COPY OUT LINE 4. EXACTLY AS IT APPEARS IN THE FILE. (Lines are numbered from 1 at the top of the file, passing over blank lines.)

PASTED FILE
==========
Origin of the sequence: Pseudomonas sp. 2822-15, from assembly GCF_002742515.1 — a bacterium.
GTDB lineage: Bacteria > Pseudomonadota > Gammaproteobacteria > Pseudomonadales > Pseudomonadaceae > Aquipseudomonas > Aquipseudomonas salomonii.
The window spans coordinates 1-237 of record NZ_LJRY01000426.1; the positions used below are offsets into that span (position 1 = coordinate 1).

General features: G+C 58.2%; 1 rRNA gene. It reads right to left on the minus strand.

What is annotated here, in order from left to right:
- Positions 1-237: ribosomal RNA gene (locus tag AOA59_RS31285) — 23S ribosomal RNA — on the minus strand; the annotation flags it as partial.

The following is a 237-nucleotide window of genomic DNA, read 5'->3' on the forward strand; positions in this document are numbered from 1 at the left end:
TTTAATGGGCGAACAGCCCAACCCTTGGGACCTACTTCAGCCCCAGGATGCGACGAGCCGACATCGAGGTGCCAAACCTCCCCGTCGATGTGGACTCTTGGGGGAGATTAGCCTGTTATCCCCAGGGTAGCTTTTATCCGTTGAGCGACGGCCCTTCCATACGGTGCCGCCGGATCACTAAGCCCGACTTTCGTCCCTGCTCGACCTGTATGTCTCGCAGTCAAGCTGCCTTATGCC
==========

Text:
General features: G+C 58.2%; 1 rRNA gene. It reads right to left on the minus strand.